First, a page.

ATLANTA - Sen. Raphael Warnock claimed victory late Tuesday night in a tight runoff race for U.S. Senate. Warnock beat out Republican challenger Herschel Walker, a Georgia football legend.
Georgians voted for the Democratic incumbent to his first six-year term after being seated following a special election in 2020.
This runoff brought to a close a bitter fight between Warnock, the state’s first Black senator and the senior minister of the Atlanta church where Martin Luther King Jr. preached, and Walker, a former University of Georgia football star and political novice who waged his bid in the mold of former President Donald Trump.
This victory for Warnock solidified Georgia’s status as a battleground heading into the 2024 presidential election.
"Thank you, Georgia. We did it again," Walker tweeted Tuesday night, claiming his victory in the race.
"After a hard-fought campaign -- or should I say campaigns -- it is my honor to utter the four most powerful words ever spoken in a democracy: The people have spoken," Warnock, 53, told jubilant supporters who packed a downtown Atlanta hotel ballroom.
"I often say that a vote is a kind of prayer for the world we desire for ourselves and for our children," declared Warnock, a Baptist pastor and his state's first Black senator. "Georgia, you have been praying with your lips and your legs, your hands and your feet, your heads and your hearts. You have put in the hard work, and here we are standing together."
With Warnock's second runoff victory in as many years, Democrats will have a 51-49 Senate majority, gaining a seat from the current 50-50 split with John Fetterman's victory in Pennsylvania. There will be divided government, however, with Republicans having narrowly flipped House control.
"The numbers look like they're not going to add up," Walker told supporters in a concession speech late Tuesday at the College Football Hall of Fame in downtown Atlanta. "There's no excuses in life and I'm not going to make any excuses now because we put up one heck of a fight."
In last month's election, Warnock led Walker by about 37,000 votes out of almost four million cast but fell shy of a majority, triggering the second round of voting. About 1.9 million votes had already been cast by mail and during early voting, an advantage for Democrats whose voters more commonly cast ballots this way. Walker's campaign hoped to counteract that surge by drawing at least 60% of the Election Day vote, where Republicans typically fare better.
Warnock, whose victory in 2020 was in a special election to serve out the remainder of GOP Sen. Johnny Isakson’s term, sounded a confident note Monday during a packed day of campaigning. He predicted that he had convinced enough voters, including independents and moderate Republicans who supported Kemp, that he deserved a full term.
"They’ve seen that I will work with anybody that helps me to do good work for the people of Georgia," said the 53-year-old senator. "I think they’re going to get this right. They know this race is about competence and character."
Walker campaigned Monday with his wife, Julie, greeting supporters and offering thanks rather than his usual campaign speech.
"I love y’all, and we’re gonna win this election," he said at a winery in Ellijay, comparing it to championships he won as an athlete. "I love winning championships."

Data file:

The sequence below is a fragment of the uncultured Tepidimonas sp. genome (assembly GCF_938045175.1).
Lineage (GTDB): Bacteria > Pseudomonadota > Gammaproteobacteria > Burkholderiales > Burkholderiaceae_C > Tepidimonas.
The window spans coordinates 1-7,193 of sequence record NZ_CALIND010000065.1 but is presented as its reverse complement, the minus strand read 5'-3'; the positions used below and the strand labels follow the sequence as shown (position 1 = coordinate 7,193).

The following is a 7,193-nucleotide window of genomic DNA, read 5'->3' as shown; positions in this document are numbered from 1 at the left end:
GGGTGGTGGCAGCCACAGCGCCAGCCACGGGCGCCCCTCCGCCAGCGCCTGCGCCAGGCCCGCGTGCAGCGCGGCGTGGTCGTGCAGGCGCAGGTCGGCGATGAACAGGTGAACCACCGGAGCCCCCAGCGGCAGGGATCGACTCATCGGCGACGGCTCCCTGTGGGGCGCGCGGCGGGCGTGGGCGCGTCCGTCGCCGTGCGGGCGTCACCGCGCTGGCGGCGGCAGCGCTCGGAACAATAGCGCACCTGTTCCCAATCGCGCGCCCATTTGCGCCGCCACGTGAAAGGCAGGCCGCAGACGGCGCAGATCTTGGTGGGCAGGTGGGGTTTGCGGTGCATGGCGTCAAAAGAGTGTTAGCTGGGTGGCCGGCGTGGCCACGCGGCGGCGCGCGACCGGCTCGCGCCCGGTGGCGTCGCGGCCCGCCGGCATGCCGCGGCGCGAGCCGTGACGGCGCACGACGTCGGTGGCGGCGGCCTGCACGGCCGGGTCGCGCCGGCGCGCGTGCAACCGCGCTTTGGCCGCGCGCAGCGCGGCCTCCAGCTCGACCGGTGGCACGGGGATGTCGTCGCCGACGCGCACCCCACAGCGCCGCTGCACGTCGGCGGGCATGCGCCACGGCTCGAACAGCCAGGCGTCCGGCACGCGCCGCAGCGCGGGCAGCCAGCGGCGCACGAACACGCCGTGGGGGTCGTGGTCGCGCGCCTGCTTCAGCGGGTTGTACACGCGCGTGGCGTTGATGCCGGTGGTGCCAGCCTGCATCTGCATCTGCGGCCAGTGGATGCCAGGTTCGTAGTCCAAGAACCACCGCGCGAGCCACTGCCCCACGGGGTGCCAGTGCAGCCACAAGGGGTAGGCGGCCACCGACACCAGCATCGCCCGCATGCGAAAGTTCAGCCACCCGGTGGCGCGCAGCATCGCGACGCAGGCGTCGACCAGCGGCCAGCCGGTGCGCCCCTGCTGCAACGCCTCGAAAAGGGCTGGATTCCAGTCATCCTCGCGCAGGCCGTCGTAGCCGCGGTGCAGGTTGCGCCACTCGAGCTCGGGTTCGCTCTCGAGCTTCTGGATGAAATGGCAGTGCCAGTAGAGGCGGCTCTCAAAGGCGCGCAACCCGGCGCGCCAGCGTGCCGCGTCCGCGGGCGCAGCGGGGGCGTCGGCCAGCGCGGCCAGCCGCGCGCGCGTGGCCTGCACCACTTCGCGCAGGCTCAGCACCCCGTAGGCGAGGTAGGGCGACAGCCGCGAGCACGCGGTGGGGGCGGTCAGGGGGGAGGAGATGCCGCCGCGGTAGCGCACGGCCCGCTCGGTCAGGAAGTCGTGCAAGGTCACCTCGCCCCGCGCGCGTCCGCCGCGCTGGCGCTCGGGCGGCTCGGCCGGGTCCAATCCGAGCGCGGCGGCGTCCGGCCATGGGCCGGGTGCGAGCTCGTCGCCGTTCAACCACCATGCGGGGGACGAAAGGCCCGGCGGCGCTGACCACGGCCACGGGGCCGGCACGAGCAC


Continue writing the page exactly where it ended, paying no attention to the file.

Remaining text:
Warnock’s campaign spent about $170 million on the campaign, far outpacing Walker’s nearly $60 million, according to their latest federal disclosures. But Democratic and Republican party committees, along with other political action committees, spent even more.
The senator paired his push for bipartisanship with an emphasis on his personal values, buoyed by his status as senior pastor of Atlanta’s Ebenezer Baptist Church. And, beginning with the closing stretch before the Nov. 8 general election, Warnock added withering takedowns of Walker, using the football star’s rocky past to argue that the political newcomer was "not ready" and "not fit" for high office.
The crowd at Sen. Raphael Warnock's Election Night party react to the news that some media outlets had called the race in Warnock's favor.
Walker, who used his athletics fame to coast to the GOP nomination, sought to portray Warnock as a yes-man for President Joe Biden. Walker sometimes made the attack in especially personal terms, complete with accusing Warnock of having his "back bent" and "being on his knees, begging" at the White House — a searing charge for a Black challenger to level against a Black senator about his relationship with a white president.
After the general election, Biden, who has struggled with low approval ratings, promised to help Warnock in any way he could, even if it meant staying away from Georgia. Bypassing the president, Warnock decided instead to campaign with former President Barack Obama in the days before the runoff election.
For his part, Walker was endorsed by Trump but avoided campaigning with him until the campaign’s final day: The pair conducted a conference call Monday with supporters, according to a Republican National Committee spokesperson.
Walker’s candidacy was the GOP’s last chance to flip a Senate seat this year. Dr. Mehmet Oz of Pennsylvania, Blake Masters of Arizona, Adam Laxalt of Nevada and Don Bolduc of New Hampshire, all Trump loyalists, already lost competitive Senate races that Republicans once considered part of their path to a majority.
The Associated Press contributed to this report.